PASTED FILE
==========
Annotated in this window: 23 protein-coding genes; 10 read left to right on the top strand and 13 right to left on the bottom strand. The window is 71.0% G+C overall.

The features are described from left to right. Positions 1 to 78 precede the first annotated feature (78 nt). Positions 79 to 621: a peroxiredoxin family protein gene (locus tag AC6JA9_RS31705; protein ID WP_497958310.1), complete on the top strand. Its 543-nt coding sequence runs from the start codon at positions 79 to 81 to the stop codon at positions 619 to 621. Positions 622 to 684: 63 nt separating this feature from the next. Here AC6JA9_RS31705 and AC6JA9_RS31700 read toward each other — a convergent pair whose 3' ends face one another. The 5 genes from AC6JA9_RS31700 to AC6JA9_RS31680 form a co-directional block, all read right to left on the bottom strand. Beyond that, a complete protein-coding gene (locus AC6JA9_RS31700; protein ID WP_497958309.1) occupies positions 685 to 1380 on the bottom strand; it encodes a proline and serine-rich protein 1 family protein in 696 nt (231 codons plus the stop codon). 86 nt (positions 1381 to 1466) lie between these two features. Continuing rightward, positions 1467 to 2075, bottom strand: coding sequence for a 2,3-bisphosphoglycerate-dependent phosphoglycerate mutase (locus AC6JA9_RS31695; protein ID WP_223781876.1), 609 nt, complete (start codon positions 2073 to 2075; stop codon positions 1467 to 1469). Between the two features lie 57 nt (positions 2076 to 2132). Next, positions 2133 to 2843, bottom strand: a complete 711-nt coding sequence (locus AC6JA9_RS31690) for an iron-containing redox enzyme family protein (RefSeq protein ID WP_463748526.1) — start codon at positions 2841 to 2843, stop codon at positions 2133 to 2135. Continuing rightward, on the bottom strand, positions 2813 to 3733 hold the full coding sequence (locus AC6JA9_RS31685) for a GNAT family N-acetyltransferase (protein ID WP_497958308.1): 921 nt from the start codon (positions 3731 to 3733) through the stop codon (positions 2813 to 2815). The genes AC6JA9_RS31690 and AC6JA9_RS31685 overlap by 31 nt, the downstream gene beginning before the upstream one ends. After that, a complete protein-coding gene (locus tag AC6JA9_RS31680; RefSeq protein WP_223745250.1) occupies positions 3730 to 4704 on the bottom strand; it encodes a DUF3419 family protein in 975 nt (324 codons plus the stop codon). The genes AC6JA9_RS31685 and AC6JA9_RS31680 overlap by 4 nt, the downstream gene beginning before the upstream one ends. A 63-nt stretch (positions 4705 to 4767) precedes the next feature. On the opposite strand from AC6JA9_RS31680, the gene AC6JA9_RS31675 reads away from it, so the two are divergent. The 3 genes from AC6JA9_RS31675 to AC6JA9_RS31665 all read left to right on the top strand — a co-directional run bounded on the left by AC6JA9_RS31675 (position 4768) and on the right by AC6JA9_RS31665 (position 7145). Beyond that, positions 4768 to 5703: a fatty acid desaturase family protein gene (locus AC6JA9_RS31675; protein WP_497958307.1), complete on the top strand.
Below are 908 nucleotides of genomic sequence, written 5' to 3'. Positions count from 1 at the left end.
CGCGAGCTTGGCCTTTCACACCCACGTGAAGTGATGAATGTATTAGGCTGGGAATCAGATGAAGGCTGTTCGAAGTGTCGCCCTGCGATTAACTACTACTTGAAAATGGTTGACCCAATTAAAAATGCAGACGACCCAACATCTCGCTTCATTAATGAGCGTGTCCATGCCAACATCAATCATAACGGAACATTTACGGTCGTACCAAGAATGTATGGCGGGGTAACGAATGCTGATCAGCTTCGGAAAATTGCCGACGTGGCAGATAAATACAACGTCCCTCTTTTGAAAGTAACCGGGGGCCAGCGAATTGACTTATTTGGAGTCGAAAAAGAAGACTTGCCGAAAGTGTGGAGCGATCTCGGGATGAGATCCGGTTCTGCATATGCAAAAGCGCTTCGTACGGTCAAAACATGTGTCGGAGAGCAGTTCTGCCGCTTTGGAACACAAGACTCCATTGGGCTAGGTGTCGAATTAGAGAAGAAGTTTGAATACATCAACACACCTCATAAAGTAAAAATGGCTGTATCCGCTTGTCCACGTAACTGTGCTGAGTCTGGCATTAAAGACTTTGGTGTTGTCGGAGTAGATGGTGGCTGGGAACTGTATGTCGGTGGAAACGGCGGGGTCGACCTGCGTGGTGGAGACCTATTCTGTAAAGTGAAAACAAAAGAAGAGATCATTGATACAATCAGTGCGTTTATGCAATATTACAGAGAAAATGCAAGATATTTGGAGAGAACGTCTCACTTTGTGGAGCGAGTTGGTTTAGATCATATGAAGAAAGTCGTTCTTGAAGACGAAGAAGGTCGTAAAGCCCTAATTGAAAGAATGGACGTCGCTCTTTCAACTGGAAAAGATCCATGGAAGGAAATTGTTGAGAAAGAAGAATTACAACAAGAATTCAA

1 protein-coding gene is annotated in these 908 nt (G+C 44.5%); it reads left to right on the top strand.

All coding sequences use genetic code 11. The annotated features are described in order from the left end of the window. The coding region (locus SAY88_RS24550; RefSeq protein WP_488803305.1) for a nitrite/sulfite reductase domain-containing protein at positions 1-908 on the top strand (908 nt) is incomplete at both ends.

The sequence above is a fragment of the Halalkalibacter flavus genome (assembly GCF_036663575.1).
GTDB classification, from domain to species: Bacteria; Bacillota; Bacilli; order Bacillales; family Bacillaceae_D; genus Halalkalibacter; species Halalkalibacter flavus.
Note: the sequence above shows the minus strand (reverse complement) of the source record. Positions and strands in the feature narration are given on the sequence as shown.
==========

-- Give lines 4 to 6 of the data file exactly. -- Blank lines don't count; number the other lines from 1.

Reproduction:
CGCGAGCTTGGCCTTTCACACCCACGTGAAGTGATGAATGTATTAGGCTGGGAATCAGATGAAGGCTGTTCGAAGTGTCGCCCTGCGATTAACTACTACTTGAAAATGGTTGACCCAATTAAAAATGCAGACGACCCAACATCTCGCTTCATTAATGAGCGTGTCCATGCCAACATCAATCATAACGGAACATTTACGGTCGTACCAAGAATGTATGGCGGGGTAACGAATGCTGATCAGCTTCGGAAAATTGCCGACGTGGCAGATAAATACAACGTCCCTCTTTTGAAAGTAACCGGGGGCCAGCGAATTGACTTATTTGGAGTCGAAAAAGAAGACTTGCCGAAAGTGTGGAGCGATCTCGGGATGAGATCCGGTTCTGCATATGCAAAAGCGCTTCGTACGGTCAAAACATGTGTCGGAGAGCAGTTCTGCCGCTTTGGAACACAAGACTCCATTGGGCTAGGTGTCGAATTAGAGAAGAAGTTTGAATACATCAACACACCTCATAAAGTAAAAATGGCTGTATCCGCTTGTCCACGTAACTGTGCTGAGTCTGGCATTAAAGACTTTGGTGTTGTCGGAGTAGATGGTGGCTGGGAACTGTATGTCGGTGGAAACGGCGGGGTCGACCTGCGTGGTGGAGACCTATTCTGTAAAGTGAAAACAAAAGAAGAGATCATTGATACAATCAGTGCGTTTATGCAATATTACAGAGAAAATGCAAGATATTTGGAGAGAACGTCTCACTTTGTGGAGCGAGTTGGTTTAGATCATATGAAGAAAGTCGTTCTTGAAGACGAAGAAGGTCGTAAAGCCCTAATTGAAAGAATGGACGTCGCTCTTTCAACTGGAAAAGATCCATGGAAGGAAATTGTTGAGAAAGAAGAATTACAACAAGAATTCAA

1 protein-coding gene is annotated in these 908 nt (G+C 44.5%); it reads left to right on the top strand.

All coding sequences use genetic code 11. The annotated features are described in order from the left end of the window. The coding region (locus SAY88_RS24550; RefSeq protein WP_488803305.1) for a nitrite/sulfite reductase domain-containing protein at positions 1-908 on the top strand (908 nt) is incomplete at both ends.